From the Realm of a Dying Sun
Volume III - IV. SS-Panzerkorps from Budapest to Vienna, February–May 1945
352 Pages, 6 x 9 in, 50 photographs, maps
- February 2021
- In Stock
Globe at War
In the closing months of World War II, with Budapest’s fall on 12 February 1945 and the breakout attempt by the IX SS-Gebirgskorps having failed, the only thing the IV. SS-Panzerkorps could do was fall back to a more defensible line and fortify the key city of Stuhlweissenburg. Exhausted after three relief attempts in January 1945 and outnumbered by the ever-increasing power of Marshal Tolbukhin’s Third Ukrainian Front, SS-Obergruppenführer Gille’s veterans dug in for a lengthy period of defensive warfare. However, Adolf Hitler had not forgotten about the Hungarian theater of operations nor the country’s rich oilfields and was sending help.
To the detriment of the defense of Berlin, SS-Oberstgruppenführer Sepp Dietrich’s legendary 6. Panzerarmee was on its way, not to retake Budapest, but to encircle and destroy Tolbukhin’s forces and completely reverse the situation in south-eastern Europe in Hitler’s favor. This overly ambitious offensive, known as Frühlingserwachen (Spring Awakening), was soon bogged down in the face of resolute Soviet defenses aided by the springtime thaw. Heralded as Nazi Germany’s last great offensive of World War II, it resulted in great losses to Hitler’s last armored reserve in exchange for only minor gains. Though it played a supporting role during the battle, the IV. SS-Panzerkorps was soon caught up in its aftermath, after the Red Army launched its Vienna Operation that nearly swept the armies of Heeresgruppe Süd from the battlefield.
Withdrawing into Austria, Gille’s battered corps attempted to bar the route into Germany, while the Red Army bore down on Vienna. Forced to endure relentless Soviet attacks as well as the caustic leadership of the 6. Armee commander, General Hermann Balck, the men of the IV. SS-Panzerkorps fought their way through Austria to reach the safety of the demarcation line where it finally surrendered to U.S. forces on 9 May 1945 after nearly a year of relentless campaigning.
List of Maps
List of Figures
Chapter 1: A South Wind Brings Hope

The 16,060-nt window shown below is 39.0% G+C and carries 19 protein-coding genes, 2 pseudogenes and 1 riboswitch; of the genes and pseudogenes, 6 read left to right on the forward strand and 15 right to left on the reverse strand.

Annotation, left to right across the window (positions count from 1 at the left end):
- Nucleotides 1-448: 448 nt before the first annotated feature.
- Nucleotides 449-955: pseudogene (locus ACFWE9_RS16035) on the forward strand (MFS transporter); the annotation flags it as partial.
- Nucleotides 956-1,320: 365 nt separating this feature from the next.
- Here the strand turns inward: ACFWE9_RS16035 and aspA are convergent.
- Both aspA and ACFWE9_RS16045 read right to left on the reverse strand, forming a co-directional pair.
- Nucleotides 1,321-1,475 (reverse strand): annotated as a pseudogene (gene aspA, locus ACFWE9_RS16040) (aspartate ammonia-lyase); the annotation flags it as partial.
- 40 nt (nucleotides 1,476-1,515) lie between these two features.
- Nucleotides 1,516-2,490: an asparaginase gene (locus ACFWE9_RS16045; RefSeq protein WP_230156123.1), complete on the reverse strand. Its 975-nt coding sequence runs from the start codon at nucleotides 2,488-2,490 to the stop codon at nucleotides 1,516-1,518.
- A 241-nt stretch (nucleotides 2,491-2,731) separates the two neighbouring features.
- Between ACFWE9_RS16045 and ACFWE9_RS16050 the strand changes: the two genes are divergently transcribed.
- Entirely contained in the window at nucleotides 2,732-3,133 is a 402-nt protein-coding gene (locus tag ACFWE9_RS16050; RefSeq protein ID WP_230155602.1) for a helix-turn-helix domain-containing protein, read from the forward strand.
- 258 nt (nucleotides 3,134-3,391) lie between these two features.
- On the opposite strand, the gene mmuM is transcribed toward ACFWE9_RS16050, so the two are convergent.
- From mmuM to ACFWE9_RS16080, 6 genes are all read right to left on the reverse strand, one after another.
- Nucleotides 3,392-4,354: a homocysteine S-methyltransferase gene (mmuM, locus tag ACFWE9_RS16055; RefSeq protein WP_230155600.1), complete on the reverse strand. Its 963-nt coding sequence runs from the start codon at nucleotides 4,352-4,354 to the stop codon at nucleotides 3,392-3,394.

Chapter 2: Operation Spring Awakening
Chapter 3: The Defense of Stuhlweissenburg
Chapter 4: Withdrawal to the Reichsschutzstellung
Chapter 5: Defending the Reich
Chapter 6: War’s End
"For anyone with the slightest interest in the Eastern Front, this concluding volume of the trilogy of IV SS Panzer-korps is simply a must-read. Nash has done yeoman’s work in marshaling sources for this period of the war when records and record-keeping went into an abeyance, from the Lake Balaton Offensive to keeping the Hungarian oil fields." ~ARMOR Magazine
"The scholarship that went into these books is impeccable, with the author deftly weaving primary and secondary sources to form an excellent and thought provoking picture of this period in the Second World War." ~Globe at War
"The author has written a seminal triad of books on the IV SS-Panzerkorps." ~A Wargamers Needful Things
"Doug Nash has written not just one classic, but three works that stand on their own. His ability to provide academic and professional expertise to the story of the IV SS Panzer Corps is reflected in these accounts of fighting for three of Europe’s great capital cities: Warsaw, Budapest, and Vienna. Previous western accounts of World War II overlooked these inclusive events from July 1944 through May 1945. Nash graphically brings this to life with words and images with a model of the operational account." ~Charles D. Melson, Chief Historian, Retired, U.S. Marine Corps University, author of "Kleinkrieg"
"Nash has constructed a forthright chronicle of this Waffen-SS Corps going into impeccable detail on the Corps’ actions in Hungry and Austria in 1945. Each chapter of the book is filled with immense detail obtained from primary and secondary sources that is often complimented by eyewitness accounts and official correspondence. This is further supplemented with carefully considered statistical information that provides the reader with a sense of understanding of unit strengths as well as losses sustained from both sides with the corresponding second and third order effects." ~Scott Revell, author of "Retake Arnhem Bridge, Arnhem: A Few Vital Hours" and "A Piece of Coloured Ribbon".
"...this strikingly excellent series of three combat dramas on the tactical and operational levels of the German Waffen SS is the most comprehensive combined study ever written." ~ARGunners.com